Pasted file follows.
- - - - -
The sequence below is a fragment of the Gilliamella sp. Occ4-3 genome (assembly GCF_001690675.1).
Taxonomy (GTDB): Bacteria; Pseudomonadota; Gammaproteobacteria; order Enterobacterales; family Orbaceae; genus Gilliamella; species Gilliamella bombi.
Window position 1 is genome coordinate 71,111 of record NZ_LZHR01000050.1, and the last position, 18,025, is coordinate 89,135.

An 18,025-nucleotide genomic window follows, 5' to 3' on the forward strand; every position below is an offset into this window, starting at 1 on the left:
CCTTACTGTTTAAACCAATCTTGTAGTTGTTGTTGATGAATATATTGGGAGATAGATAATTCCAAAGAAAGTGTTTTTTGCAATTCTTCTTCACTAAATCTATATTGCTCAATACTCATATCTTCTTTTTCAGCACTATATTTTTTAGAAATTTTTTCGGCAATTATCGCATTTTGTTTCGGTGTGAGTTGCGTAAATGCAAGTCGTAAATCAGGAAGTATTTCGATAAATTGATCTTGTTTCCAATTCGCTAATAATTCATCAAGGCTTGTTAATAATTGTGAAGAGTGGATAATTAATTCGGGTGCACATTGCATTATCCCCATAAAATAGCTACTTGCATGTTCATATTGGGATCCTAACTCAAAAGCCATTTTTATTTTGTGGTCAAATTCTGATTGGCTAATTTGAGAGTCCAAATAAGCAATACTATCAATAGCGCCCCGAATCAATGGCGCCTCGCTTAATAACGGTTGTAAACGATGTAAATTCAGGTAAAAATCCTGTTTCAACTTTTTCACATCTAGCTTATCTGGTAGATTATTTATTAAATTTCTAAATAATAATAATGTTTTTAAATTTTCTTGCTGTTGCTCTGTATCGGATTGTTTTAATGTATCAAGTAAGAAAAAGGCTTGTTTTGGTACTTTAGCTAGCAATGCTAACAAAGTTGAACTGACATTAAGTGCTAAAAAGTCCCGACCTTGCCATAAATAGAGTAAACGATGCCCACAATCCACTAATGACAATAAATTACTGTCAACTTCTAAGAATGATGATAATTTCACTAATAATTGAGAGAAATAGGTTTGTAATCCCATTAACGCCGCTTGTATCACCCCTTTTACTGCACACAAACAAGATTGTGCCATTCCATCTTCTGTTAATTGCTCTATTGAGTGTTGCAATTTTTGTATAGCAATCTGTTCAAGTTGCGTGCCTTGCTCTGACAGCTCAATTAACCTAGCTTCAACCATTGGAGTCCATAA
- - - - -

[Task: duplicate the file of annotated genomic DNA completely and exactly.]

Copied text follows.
The sequence below is a fragment of the Gilliamella sp. Occ4-3 genome (assembly GCF_001690675.1).
Taxonomy (GTDB): Bacteria; Pseudomonadota; Gammaproteobacteria; order Enterobacterales; family Orbaceae; genus Gilliamella; species Gilliamella bombi.
Window position 1 is genome coordinate 71,111 of record NZ_LZHR01000050.1, and the last position, 18,025, is coordinate 89,135.

An 18,025-nucleotide genomic window follows, 5' to 3' on the forward strand; every position below is an offset into this window, starting at 1 on the left:
CCTTACTGTTTAAACCAATCTTGTAGTTGTTGTTGATGAATATATTGGGAGATAGATAATTCCAAAGAAAGTGTTTTTTGCAATTCTTCTTCACTAAATCTATATTGCTCAATACTCATATCTTCTTTTTCAGCACTATATTTTTTAGAAATTTTTTCGGCAATTATCGCATTTTGTTTCGGTGTGAGTTGCGTAAATGCAAGTCGTAAATCAGGAAGTATTTCGATAAATTGATCTTGTTTCCAATTCGCTAATAATTCATCAAGGCTTGTTAATAATTGTGAAGAGTGGATAATTAATTCGGGTGCACATTGCATTATCCCCATAAAATAGCTACTTGCATGTTCATATTGGGATCCTAACTCAAAAGCCATTTTTATTTTGTGGTCAAATTCTGATTGGCTAATTTGAGAGTCCAAATAAGCAATACTATCAATAGCGCCCCGAATCAATGGCGCCTCGCTTAATAACGGTTGTAAACGATGTAAATTCAGGTAAAAATCCTGTTTCAACTTTTTCACATCTAGCTTATCTGGTAGATTATTTATTAAATTTCTAAATAATAATAATGTTTTTAAATTTTCTTGCTGTTGCTCTGTATCGGATTGTTTTAATGTATCAAGTAAGAAAAAGGCTTGTTTTGGTACTTTAGCTAGCAATGCTAACAAAGTTGAACTGACATTAAGTGCTAAAAAGTCCCGACCTTGCCATAAATAGAGTAAACGATGCCCACAATCCACTAATGACAATAAATTACTGTCAACTTCTAAGAATGATGATAATTTCACTAATAATTGAGAGAAATAGGTTTGTAATCCCATTAACGCCGCTTGTATCACCCCTTTTACTGCACACAAACAAGATTGTGCCATTCCATCTTCTGTTAATTGCTCTATTGAGTGTTGCAATTTTTGTATAGCAATCTGTTCAAGTTGCGTGCCTTGCTCTGACAGCTCAATTAACCTAGCTTCAACCATTGGAGTCCATAA